The NFL is hoping big data tools can help bring down the number of concussions

The NFL is hoping big data tools can help bring down the number of concussions, ligament tears, and other injuries sustained in each game of professional football. Currently, the injury count per game is holding steady at an average of six or seven. League engineers are working with Amazon Web Services to apply machine learning and artificial intelligence tools to player data, with the hope of finding in-game situations that commonly lead to injury, The Wall Street Journal reported this week.

“Ultimately, we will be able to identify injury risk scenarios, and we will be able to predict injury risk scenarios, and we will be able to find innovations that will make the game safer for our athletes while maintaining high quality of play,” Jeff Crandall, chair of the NFL’s engineering committee, said during the program announcement.

The NFL and Amazon have vast resources at their disposal. But injuries, especially in chaotic sports like football, are incredibly hard to predict. “It’s the holy grail. Everyone wants to do it, and no one can,” says Zachary Binney, an epidemiologist and consultant who has worked with Major League Baseball and college sports teams on injury prevention. “I’m skeptical until I see results.”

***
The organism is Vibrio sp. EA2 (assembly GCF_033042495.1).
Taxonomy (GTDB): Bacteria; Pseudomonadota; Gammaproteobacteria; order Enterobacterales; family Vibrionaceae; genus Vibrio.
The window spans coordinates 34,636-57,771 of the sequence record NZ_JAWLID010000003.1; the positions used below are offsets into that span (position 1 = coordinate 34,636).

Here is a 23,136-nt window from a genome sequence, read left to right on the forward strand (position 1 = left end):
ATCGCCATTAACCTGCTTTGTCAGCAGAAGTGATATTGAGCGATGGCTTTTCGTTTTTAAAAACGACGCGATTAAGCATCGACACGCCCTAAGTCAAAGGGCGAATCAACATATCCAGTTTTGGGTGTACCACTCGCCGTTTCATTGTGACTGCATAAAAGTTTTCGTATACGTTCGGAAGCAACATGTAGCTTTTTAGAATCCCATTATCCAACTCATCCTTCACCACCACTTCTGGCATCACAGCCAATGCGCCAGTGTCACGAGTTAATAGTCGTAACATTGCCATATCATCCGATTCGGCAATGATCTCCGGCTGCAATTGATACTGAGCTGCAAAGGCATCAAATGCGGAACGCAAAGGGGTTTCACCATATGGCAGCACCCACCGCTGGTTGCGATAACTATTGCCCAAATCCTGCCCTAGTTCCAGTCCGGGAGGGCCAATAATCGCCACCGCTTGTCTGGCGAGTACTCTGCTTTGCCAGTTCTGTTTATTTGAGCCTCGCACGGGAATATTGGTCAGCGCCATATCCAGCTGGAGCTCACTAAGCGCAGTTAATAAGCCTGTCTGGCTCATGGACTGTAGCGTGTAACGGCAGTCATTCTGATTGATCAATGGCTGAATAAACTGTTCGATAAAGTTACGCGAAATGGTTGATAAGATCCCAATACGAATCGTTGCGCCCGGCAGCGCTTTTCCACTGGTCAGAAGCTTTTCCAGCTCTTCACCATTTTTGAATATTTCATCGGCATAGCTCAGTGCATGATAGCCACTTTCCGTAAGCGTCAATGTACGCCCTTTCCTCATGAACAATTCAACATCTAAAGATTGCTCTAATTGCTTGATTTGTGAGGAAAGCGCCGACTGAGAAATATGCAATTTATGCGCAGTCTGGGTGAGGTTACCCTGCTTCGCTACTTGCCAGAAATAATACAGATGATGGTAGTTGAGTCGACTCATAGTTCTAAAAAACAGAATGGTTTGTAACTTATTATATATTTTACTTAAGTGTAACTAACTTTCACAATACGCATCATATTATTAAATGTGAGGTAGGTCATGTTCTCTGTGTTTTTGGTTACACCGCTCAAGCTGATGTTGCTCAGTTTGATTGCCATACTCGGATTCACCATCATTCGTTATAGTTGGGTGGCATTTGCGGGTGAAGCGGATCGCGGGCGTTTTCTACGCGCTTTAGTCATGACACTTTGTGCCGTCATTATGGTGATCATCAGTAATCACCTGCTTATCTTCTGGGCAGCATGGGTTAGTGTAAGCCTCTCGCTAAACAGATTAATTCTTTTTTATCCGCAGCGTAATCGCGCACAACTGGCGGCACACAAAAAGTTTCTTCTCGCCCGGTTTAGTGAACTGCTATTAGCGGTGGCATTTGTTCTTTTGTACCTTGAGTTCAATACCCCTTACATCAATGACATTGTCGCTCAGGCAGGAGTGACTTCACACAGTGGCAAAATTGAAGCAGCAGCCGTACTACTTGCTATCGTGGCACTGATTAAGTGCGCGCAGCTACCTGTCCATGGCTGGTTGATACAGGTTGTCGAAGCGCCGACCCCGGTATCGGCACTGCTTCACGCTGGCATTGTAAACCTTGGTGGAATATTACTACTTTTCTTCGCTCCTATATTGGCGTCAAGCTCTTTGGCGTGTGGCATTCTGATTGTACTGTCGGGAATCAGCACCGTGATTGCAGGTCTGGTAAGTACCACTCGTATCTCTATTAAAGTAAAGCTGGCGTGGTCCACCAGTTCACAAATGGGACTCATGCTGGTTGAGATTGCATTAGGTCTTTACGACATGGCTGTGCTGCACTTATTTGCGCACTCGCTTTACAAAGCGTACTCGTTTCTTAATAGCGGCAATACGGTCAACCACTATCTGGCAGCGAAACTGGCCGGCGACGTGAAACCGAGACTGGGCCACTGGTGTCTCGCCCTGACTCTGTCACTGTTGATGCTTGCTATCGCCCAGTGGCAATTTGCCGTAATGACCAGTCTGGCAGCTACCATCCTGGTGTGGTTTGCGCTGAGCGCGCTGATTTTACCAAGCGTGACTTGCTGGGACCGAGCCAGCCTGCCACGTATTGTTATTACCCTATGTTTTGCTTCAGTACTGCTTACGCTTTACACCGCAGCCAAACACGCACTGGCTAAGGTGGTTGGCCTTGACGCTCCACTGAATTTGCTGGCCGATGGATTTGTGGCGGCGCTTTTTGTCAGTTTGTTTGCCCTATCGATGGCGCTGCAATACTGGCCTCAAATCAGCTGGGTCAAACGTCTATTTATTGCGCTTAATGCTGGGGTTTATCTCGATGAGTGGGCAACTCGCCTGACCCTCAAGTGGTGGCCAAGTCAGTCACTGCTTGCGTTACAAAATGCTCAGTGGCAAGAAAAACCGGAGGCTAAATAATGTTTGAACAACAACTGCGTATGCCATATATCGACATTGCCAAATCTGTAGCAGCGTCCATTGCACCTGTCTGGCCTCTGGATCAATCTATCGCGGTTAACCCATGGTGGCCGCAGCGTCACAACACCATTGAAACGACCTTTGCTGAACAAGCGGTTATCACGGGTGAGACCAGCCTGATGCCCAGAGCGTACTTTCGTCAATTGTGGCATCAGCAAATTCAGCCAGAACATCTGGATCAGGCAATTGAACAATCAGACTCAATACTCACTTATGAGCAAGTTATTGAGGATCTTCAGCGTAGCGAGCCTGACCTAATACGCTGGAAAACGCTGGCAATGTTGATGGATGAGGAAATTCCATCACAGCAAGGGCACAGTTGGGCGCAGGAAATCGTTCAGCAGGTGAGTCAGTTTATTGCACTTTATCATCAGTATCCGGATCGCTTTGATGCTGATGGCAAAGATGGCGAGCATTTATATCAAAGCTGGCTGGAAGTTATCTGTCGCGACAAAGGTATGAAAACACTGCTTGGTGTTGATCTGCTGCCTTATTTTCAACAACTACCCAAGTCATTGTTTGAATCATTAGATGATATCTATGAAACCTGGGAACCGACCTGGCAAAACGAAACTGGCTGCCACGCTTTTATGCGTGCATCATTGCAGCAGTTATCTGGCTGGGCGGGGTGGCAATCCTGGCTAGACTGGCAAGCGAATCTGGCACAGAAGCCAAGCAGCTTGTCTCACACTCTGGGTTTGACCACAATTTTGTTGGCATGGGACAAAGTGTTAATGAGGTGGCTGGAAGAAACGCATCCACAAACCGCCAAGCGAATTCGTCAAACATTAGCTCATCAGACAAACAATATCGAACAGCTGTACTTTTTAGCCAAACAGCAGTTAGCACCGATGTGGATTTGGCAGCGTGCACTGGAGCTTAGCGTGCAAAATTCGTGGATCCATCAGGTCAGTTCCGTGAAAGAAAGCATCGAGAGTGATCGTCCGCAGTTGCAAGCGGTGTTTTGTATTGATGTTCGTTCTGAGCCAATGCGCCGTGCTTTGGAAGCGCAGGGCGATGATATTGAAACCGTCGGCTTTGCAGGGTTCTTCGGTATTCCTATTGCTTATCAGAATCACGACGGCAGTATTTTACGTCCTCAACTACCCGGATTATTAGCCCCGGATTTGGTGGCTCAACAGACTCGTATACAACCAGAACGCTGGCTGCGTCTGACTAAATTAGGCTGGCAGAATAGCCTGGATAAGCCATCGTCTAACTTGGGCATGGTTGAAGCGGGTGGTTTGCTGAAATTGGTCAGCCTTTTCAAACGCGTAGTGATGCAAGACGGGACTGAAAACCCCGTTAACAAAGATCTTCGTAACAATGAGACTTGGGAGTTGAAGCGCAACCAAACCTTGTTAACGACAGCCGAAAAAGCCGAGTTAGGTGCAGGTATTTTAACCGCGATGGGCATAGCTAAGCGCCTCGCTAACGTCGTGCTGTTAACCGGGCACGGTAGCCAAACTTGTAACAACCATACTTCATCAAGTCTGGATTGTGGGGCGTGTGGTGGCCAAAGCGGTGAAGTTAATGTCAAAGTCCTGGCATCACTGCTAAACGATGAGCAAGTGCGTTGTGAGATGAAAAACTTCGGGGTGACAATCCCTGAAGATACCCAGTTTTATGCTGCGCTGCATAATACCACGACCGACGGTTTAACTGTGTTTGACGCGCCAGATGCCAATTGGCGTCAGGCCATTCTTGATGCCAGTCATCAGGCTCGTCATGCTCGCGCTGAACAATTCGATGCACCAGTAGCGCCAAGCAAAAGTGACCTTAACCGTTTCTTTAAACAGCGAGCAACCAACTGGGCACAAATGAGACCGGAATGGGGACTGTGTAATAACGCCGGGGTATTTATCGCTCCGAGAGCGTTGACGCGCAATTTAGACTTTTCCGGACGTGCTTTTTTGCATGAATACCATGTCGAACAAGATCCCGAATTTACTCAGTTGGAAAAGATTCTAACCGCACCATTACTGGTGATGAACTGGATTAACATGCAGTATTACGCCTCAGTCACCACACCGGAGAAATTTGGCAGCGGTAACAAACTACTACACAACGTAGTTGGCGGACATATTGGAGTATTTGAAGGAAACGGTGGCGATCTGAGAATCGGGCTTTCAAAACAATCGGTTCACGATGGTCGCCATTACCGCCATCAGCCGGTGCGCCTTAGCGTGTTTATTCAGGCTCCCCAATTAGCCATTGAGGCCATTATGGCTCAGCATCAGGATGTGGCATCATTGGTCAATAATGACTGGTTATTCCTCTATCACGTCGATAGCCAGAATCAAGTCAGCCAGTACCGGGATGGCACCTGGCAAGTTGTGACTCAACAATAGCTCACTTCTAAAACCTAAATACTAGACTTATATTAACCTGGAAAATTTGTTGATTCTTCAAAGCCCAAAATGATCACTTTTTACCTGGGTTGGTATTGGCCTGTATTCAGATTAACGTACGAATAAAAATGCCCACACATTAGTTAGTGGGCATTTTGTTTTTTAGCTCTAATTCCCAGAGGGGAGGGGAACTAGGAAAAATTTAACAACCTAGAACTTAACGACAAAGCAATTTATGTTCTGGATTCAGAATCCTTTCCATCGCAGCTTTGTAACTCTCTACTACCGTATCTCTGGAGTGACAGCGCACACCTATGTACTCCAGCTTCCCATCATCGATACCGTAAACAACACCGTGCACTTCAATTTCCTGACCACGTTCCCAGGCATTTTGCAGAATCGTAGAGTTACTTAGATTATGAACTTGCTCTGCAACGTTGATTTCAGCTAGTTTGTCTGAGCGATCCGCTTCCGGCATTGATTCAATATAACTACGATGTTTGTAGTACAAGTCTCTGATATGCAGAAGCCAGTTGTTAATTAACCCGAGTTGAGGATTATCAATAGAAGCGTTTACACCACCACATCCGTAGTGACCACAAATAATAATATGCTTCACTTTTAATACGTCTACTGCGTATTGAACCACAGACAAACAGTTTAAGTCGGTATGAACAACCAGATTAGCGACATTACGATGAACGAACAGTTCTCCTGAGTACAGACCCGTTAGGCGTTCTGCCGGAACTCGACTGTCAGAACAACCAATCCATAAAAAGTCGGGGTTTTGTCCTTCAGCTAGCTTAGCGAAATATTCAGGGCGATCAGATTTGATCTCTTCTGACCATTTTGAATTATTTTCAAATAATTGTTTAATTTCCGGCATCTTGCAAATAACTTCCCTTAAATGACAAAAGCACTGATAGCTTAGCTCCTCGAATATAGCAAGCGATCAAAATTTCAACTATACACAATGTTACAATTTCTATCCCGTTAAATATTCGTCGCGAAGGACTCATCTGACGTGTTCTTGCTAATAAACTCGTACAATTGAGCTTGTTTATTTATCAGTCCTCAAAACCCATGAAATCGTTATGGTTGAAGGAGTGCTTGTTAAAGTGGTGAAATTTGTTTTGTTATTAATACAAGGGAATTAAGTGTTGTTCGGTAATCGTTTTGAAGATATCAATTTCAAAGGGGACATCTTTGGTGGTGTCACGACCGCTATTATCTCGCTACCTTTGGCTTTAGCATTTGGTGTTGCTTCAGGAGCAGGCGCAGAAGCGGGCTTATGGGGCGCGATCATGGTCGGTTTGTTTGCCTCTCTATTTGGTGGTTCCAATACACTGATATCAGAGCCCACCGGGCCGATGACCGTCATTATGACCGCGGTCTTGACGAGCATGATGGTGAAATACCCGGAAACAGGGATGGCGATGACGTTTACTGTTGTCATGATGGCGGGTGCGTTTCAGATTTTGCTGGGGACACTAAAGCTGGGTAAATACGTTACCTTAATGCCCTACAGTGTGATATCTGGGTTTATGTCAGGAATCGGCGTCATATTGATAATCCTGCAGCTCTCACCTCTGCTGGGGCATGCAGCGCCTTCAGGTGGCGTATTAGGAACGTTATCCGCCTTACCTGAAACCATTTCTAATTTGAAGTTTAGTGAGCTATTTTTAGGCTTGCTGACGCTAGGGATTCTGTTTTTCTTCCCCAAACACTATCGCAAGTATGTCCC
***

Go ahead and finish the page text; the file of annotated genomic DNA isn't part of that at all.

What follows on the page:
Predicting injuries is challenging because there are so many factors that could contribute to a possible injury, from an athletes physical characteristics on a particular day to slight divots on a field. One athlete might have five attributes that research shows puts them at risk for an injury and still not get hurt, but another might look perfectly fine and tear a ligament the next day. “It is just an incredibly difficult problem,” Binney says.

The Amazon Web Services partnership will try to close the gap with league-level data from the NFL’s Next Gen Stats, which capture location data, speed, and acceleration for every player on the field hundreds of times a minute through microchips in their pads. It also includes video footage of games, information on playing surface and environmental factors, and anonymized player injury Topplay data, according to the NFL. It doesn’t collect data on how hard body parts are hitting the ground or other players, which is one limitation, Binney says. But it can see, with granular detail, how and at what speed a player ran a play, changed direction, or made a tackle. The goal is to find out if any common elements of football are more likely than others to lead to any injury.